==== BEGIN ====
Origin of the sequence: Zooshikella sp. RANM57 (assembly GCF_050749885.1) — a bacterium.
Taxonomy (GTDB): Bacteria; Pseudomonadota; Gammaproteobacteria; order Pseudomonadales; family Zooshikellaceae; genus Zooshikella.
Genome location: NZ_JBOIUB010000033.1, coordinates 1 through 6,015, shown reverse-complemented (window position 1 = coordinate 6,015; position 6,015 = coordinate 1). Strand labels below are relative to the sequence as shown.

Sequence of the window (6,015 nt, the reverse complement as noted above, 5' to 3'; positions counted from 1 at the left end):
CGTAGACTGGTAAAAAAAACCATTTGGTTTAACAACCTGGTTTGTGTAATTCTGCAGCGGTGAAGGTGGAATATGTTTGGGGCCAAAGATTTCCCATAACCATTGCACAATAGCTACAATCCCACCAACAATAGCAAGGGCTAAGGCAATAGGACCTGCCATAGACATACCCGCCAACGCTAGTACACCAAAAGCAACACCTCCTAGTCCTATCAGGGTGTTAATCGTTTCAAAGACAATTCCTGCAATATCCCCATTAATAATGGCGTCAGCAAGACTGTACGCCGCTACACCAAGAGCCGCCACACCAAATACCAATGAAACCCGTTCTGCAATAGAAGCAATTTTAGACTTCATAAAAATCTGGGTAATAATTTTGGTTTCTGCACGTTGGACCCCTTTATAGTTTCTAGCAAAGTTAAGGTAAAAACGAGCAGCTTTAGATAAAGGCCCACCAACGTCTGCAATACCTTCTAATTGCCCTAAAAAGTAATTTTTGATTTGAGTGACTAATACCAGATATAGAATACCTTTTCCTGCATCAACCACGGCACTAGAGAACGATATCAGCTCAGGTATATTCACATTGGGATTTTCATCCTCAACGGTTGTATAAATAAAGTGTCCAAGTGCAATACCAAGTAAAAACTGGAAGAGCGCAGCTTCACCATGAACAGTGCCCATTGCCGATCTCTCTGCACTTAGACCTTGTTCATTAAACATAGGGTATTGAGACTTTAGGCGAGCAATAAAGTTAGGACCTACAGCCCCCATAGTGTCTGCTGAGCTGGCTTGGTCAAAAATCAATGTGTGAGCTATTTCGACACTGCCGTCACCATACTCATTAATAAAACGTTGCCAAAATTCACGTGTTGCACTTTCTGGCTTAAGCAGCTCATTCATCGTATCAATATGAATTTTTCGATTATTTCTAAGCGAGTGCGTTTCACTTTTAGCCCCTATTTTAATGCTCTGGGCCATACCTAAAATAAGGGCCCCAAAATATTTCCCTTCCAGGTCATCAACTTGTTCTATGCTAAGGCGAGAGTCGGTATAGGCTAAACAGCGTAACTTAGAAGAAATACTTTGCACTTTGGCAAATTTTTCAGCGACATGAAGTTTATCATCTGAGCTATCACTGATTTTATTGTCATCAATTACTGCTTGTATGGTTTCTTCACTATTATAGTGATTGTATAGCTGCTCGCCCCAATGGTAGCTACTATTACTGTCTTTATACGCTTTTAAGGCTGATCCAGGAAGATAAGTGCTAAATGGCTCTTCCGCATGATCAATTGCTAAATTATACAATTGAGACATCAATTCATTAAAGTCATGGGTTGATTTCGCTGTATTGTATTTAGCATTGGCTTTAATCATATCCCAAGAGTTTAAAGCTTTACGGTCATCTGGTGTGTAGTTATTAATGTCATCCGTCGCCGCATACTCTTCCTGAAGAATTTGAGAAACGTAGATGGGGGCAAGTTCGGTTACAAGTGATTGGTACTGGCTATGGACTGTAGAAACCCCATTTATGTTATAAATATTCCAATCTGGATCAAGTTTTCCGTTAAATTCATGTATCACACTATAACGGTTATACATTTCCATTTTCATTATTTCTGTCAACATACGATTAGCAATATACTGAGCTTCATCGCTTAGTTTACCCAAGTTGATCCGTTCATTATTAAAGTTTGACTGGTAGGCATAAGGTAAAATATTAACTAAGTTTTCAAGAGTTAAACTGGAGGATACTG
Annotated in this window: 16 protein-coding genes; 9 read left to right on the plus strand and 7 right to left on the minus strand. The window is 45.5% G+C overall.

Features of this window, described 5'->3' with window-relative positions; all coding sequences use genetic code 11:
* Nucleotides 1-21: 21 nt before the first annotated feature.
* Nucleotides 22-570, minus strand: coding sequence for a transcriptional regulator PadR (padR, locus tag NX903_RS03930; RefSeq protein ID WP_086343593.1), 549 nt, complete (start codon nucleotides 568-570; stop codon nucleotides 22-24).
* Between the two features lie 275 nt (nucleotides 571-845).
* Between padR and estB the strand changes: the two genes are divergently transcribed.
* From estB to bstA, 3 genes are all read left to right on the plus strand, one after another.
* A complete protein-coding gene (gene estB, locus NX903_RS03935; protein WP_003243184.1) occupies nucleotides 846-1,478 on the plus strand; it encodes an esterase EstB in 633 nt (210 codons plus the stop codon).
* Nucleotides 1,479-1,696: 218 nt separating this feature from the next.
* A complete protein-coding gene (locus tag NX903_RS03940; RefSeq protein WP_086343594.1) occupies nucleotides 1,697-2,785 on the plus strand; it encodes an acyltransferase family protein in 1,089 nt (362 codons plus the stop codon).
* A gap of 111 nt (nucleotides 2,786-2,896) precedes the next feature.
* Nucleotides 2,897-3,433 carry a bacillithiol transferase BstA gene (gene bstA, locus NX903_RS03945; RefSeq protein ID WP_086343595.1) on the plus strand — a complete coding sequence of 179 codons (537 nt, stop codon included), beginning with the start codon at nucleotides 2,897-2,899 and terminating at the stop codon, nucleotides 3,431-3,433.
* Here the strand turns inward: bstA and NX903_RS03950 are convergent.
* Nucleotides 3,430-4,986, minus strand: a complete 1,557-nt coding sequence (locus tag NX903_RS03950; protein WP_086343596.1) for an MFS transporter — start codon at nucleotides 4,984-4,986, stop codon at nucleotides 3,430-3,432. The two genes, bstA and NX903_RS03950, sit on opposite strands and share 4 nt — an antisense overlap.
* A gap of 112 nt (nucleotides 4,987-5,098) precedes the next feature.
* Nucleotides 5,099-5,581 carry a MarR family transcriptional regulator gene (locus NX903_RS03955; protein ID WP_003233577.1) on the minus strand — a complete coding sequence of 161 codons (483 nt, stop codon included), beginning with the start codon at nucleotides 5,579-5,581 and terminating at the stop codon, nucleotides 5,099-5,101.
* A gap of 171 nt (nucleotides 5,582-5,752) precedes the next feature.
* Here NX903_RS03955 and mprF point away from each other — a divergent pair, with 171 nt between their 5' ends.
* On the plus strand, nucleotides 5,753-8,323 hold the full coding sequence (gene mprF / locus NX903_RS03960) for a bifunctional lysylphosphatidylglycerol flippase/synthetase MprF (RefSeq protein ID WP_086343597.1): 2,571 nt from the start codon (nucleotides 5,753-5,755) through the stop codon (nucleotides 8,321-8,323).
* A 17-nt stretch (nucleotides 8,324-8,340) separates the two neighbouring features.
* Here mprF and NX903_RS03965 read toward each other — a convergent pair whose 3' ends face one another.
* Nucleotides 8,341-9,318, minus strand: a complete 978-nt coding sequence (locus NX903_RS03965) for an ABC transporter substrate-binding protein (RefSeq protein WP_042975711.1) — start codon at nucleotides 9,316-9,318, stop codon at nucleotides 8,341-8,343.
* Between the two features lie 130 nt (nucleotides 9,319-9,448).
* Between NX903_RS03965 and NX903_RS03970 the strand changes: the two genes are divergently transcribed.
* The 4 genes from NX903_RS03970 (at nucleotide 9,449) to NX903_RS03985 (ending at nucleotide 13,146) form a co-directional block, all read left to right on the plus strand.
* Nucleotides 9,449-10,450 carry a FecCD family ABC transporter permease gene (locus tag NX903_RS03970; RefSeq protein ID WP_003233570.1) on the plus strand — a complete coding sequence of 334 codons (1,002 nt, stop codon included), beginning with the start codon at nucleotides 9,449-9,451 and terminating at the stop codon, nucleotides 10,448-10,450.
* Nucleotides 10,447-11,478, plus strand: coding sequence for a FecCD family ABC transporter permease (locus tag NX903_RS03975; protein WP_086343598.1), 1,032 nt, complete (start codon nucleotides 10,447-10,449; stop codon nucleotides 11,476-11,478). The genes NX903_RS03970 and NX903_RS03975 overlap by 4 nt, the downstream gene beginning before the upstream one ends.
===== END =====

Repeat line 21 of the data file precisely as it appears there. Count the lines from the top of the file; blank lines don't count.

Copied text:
* Nucleotides 5,099-5,581 carry a MarR family transcriptional regulator gene (locus NX903_RS03955; protein ID WP_003233577.1) on the minus strand — a complete coding sequence of 161 codons (483 nt, stop codon included), beginning with the start codon at nucleotides 5,579-5,581 and terminating at the stop codon, nucleotides 5,099-5,101.